Sam Sifton awards one star this week to Jesus Nunez's modernist Spanish restaurant Graffit. It seems that most of the best dishes are the straightforward ones. He gets mixed results with the chef starts playing with his food:
The egg white is actually puréed cauliflower that has been seamlessly formed into an egg shape, surrounding the soft yellow yolk of a real egg. This dish is cool and beautiful and science-mad, a piece of sculpture right there on your plate, just $15. It leads to heartfelt oohs and ahs from some of those who order it.And in the end, "Graffit is an enjoyable restaurant. Despite its arty pretension, it can be a hoot to eat there. A simple reason is the quality of the restaurant’s service, which is superb and of the oldest school imaginable..." [NYT]
But the dish fails an important test. The cauliflower purée is not more delicious than an egg white...The impulse to create such a thing may not be the same one that brought the world seitan bacon; it is loftier and more interesting than that. It is art. But cauliflower egg white and wheat-gluten bacon are still of a piece. They disappoint.
The restaurant’s “fake truffles” on “edible dirt” are more interesting...and the playfulness succeeds on its own terms: it’s delicious.
Jay Cheshes files a twofer on the updated Yiddish fare at Brooklyn's Mile End and the East Village's Octavia's Porch: "At Mile End in Brooklyn, new chef Aaron Israel—a real mensch recruited by owner Noah Bermanoff from Torrisi last year—strikes just the right balance, with a new dinner menu that manages to be both ambitious and reverential. Across the East River at Octavia’s Porch, however, Top Chef alum Nikki Cascone misses the mark, fumbling awkwardly through her ancestral pantry." [TONY]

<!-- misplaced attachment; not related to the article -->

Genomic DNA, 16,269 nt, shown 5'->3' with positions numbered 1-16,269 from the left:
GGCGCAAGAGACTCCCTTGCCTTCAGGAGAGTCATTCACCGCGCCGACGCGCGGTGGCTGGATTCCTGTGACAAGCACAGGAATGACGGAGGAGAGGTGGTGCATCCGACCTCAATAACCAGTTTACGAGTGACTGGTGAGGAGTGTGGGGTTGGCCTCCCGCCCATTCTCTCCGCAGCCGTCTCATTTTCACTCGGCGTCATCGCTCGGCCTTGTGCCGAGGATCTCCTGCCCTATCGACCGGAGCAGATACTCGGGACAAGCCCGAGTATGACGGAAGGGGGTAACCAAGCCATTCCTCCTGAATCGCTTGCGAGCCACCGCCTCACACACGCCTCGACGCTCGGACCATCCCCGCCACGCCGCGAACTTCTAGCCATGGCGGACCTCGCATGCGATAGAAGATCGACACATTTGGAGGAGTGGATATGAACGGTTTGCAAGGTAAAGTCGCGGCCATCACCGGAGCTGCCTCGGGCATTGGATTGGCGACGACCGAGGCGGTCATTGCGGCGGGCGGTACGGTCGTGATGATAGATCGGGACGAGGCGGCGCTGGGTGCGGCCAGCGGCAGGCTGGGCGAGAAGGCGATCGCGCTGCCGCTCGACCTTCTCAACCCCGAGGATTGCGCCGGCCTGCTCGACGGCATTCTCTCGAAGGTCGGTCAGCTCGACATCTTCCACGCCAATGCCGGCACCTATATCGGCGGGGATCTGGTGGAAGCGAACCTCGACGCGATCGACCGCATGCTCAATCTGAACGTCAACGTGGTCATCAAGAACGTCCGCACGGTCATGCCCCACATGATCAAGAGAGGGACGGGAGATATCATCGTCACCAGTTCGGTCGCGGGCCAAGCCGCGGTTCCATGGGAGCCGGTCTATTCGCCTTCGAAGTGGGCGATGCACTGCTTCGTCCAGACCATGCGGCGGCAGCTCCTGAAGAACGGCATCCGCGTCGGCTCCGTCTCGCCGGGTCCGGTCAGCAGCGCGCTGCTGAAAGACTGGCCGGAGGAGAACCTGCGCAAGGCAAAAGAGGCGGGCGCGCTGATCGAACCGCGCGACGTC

Tables for Two has their doubts but are easily won over by Sara Jenkins' Porsena: "to the pennette, the spaghetti, the maccheroncini, the lasagna. The latter is a rare miss, layered with noodles too thin to hold up to the ragù and besciamel between them. Anneloni with creamy, spicy lamb sausage and mustard greens, though, might leave you lusting after it the next day, and a recent special of nodi marini...tastes like it could cure a cold." [New Yorker]
The Robs award three Underground Gourmet stars to Earl’s Beer & Cheese, a new bar serving food way uptown: "Earl’s Beer & Cheese had us at the Calabro-mozzarella grilled cheese on a Thomas’ English muffin...Nearly as delicious is another seemingly loony-bin invention featuring New York State Cheddar melted over braised pork belly with kimchee and a fried egg on griddle-toasted sourdough. Man, is it good." [NYM]
THE ELSEWHERE: Oliver Strand finds quite a few misses among the hits at North Carolina themed sandwich shop Van Horn, Lauren Shockey, though averse to small plates, is charmed by Jody Williams' new spot Buvette, Gael Greene, who has been going to Fiorello's for 40 years, assesses it in its newer, more expensive state, and Robert Sietsema heads to Flushing to check out New York's first real Muslim Chinese establishment, Yi Lan Halal Restaurant.
THE BLOGS: Serious Eats gives a B+ to Henan Flavor, a Queens import in Manhattan, NY Journal has a hit and a miss at Fedora, Law & Food enjoys steak and eggs at the brunch at Prime Meats, Immaculate Infatuation does an about face and files a positive re-review of the solid Maialino, Eat Big Apple enjoys a multi-course meal and blind tasting at Craft's private dining room, Life with Food and Drink finally visits Jean-Georges' Nougatine, and The Skinny Pig has a first taste of spring at Vai Spuntino Bar in Soho.